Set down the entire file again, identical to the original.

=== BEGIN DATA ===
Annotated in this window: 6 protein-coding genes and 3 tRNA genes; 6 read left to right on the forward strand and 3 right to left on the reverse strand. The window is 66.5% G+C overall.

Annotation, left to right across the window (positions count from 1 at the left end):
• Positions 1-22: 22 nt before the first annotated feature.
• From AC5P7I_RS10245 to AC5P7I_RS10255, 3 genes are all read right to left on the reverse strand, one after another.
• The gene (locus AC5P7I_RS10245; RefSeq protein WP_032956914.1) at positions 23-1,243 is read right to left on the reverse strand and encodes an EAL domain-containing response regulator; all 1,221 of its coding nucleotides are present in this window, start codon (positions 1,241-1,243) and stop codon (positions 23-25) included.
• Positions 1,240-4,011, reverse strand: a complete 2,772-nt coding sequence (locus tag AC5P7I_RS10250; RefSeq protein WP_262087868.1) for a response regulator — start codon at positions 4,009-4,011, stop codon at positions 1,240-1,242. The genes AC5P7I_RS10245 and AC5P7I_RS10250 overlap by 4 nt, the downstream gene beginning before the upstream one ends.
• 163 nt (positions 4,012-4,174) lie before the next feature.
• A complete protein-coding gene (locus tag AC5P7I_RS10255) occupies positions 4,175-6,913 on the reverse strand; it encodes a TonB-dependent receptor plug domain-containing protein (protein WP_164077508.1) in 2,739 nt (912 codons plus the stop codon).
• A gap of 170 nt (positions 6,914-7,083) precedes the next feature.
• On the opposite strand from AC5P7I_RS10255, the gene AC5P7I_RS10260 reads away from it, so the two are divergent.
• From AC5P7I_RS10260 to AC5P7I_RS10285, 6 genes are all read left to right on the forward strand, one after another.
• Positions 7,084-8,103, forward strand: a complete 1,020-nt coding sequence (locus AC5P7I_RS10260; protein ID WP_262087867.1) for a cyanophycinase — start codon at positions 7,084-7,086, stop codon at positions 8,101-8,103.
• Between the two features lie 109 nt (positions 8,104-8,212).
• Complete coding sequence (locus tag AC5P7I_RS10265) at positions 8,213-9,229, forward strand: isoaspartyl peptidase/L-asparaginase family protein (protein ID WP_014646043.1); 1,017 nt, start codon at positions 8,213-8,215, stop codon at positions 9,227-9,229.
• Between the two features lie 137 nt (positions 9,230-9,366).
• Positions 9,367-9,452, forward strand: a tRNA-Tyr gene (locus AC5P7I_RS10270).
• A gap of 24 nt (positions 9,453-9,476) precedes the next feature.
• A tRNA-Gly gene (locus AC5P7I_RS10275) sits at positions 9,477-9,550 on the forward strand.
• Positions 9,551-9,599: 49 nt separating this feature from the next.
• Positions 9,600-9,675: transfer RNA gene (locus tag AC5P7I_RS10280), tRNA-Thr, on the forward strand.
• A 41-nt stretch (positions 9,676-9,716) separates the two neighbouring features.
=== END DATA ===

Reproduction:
Annotated in this window: 6 protein-coding genes and 3 tRNA genes; 6 read left to right on the forward strand and 3 right to left on the reverse strand. The window is 66.5% G+C overall.

Annotation, left to right across the window (positions count from 1 at the left end):
• Positions 1-22: 22 nt before the first annotated feature.
• From AC5P7I_RS10245 to AC5P7I_RS10255, 3 genes are all read right to left on the reverse strand, one after another.
• The gene (locus AC5P7I_RS10245; RefSeq protein WP_032956914.1) at positions 23-1,243 is read right to left on the reverse strand and encodes an EAL domain-containing response regulator; all 1,221 of its coding nucleotides are present in this window, start codon (positions 1,241-1,243) and stop codon (positions 23-25) included.
• Positions 1,240-4,011, reverse strand: a complete 2,772-nt coding sequence (locus tag AC5P7I_RS10250; RefSeq protein WP_262087868.1) for a response regulator — start codon at positions 4,009-4,011, stop codon at positions 1,240-1,242. The genes AC5P7I_RS10245 and AC5P7I_RS10250 overlap by 4 nt, the downstream gene beginning before the upstream one ends.
• 163 nt (positions 4,012-4,174) lie before the next feature.
• A complete protein-coding gene (locus tag AC5P7I_RS10255) occupies positions 4,175-6,913 on the reverse strand; it encodes a TonB-dependent receptor plug domain-containing protein (protein WP_164077508.1) in 2,739 nt (912 codons plus the stop codon).
• A gap of 170 nt (positions 6,914-7,083) precedes the next feature.
• On the opposite strand from AC5P7I_RS10255, the gene AC5P7I_RS10260 reads away from it, so the two are divergent.
• From AC5P7I_RS10260 to AC5P7I_RS10285, 6 genes are all read left to right on the forward strand, one after another.
• Positions 7,084-8,103, forward strand: a complete 1,020-nt coding sequence (locus AC5P7I_RS10260; protein ID WP_262087867.1) for a cyanophycinase — start codon at positions 7,084-7,086, stop codon at positions 8,101-8,103.
• Between the two features lie 109 nt (positions 8,104-8,212).
• Complete coding sequence (locus tag AC5P7I_RS10265) at positions 8,213-9,229, forward strand: isoaspartyl peptidase/L-asparaginase family protein (protein ID WP_014646043.1); 1,017 nt, start codon at positions 8,213-8,215, stop codon at positions 9,227-9,229.
• Between the two features lie 137 nt (positions 9,230-9,366).
• Positions 9,367-9,452, forward strand: a tRNA-Tyr gene (locus AC5P7I_RS10270).
• A gap of 24 nt (positions 9,453-9,476) precedes the next feature.
• A tRNA-Gly gene (locus AC5P7I_RS10275) sits at positions 9,477-9,550 on the forward strand.
• Positions 9,551-9,599: 49 nt separating this feature from the next.
• Positions 9,600-9,675: transfer RNA gene (locus tag AC5P7I_RS10280), tRNA-Thr, on the forward strand.
• A 41-nt stretch (positions 9,676-9,716) separates the two neighbouring features.